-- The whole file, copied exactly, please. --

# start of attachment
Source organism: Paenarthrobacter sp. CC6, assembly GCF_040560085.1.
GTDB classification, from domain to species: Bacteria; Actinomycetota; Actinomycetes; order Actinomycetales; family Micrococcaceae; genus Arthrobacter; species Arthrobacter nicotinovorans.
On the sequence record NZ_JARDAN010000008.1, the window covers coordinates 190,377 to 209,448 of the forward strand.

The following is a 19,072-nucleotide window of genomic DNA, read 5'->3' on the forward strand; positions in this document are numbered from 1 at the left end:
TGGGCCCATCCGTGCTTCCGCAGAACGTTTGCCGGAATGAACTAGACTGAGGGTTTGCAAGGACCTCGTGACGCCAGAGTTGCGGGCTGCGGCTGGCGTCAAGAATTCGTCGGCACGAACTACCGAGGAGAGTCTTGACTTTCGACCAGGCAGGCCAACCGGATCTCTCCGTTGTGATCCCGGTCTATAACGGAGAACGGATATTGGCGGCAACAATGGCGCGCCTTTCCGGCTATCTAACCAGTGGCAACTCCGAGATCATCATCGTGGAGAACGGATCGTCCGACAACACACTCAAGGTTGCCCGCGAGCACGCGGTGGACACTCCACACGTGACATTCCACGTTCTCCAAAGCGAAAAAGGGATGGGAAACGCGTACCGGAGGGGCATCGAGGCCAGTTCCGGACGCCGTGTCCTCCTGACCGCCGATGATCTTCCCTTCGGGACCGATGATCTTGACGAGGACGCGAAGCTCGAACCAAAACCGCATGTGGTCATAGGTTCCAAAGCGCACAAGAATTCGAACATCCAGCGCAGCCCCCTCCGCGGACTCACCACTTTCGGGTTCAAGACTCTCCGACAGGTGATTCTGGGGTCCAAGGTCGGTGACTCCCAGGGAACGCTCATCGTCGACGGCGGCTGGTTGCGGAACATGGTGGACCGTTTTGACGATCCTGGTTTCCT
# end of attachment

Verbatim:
Source organism: Paenarthrobacter sp. CC6, assembly GCF_040560085.1.
GTDB classification, from domain to species: Bacteria; Actinomycetota; Actinomycetes; order Actinomycetales; family Micrococcaceae; genus Arthrobacter; species Arthrobacter nicotinovorans.
On the sequence record NZ_JARDAN010000008.1, the window covers coordinates 190,377 to 209,448 of the forward strand.

The following is a 19,072-nucleotide window of genomic DNA, read 5'->3' on the forward strand; positions in this document are numbered from 1 at the left end:
TGGGCCCATCCGTGCTTCCGCAGAACGTTTGCCGGAATGAACTAGACTGAGGGTTTGCAAGGACCTCGTGACGCCAGAGTTGCGGGCTGCGGCTGGCGTCAAGAATTCGTCGGCACGAACTACCGAGGAGAGTCTTGACTTTCGACCAGGCAGGCCAACCGGATCTCTCCGTTGTGATCCCGGTCTATAACGGAGAACGGATATTGGCGGCAACAATGGCGCGCCTTTCCGGCTATCTAACCAGTGGCAACTCCGAGATCATCATCGTGGAGAACGGATCGTCCGACAACACACTCAAGGTTGCCCGCGAGCACGCGGTGGACACTCCACACGTGACATTCCACGTTCTCCAAAGCGAAAAAGGGATGGGAAACGCGTACCGGAGGGGCATCGAGGCCAGTTCCGGACGCCGTGTCCTCCTGACCGCCGATGATCTTCCCTTCGGGACCGATGATCTTGACGAGGACGCGAAGCTCGAACCAAAACCGCATGTGGTCATAGGTTCCAAAGCGCACAAGAATTCGAACATCCAGCGCAGCCCCCTCCGCGGACTCACCACTTTCGGGTTCAAGACTCTCCGACAGGTGATTCTGGGGTCCAAGGTCGGTGACTCCCAGGGAACGCTCATCGTCGACGGCGGCTGGTTGCGGAACATGGTGGACCGTTTTGACGATCCTGGTTTCCT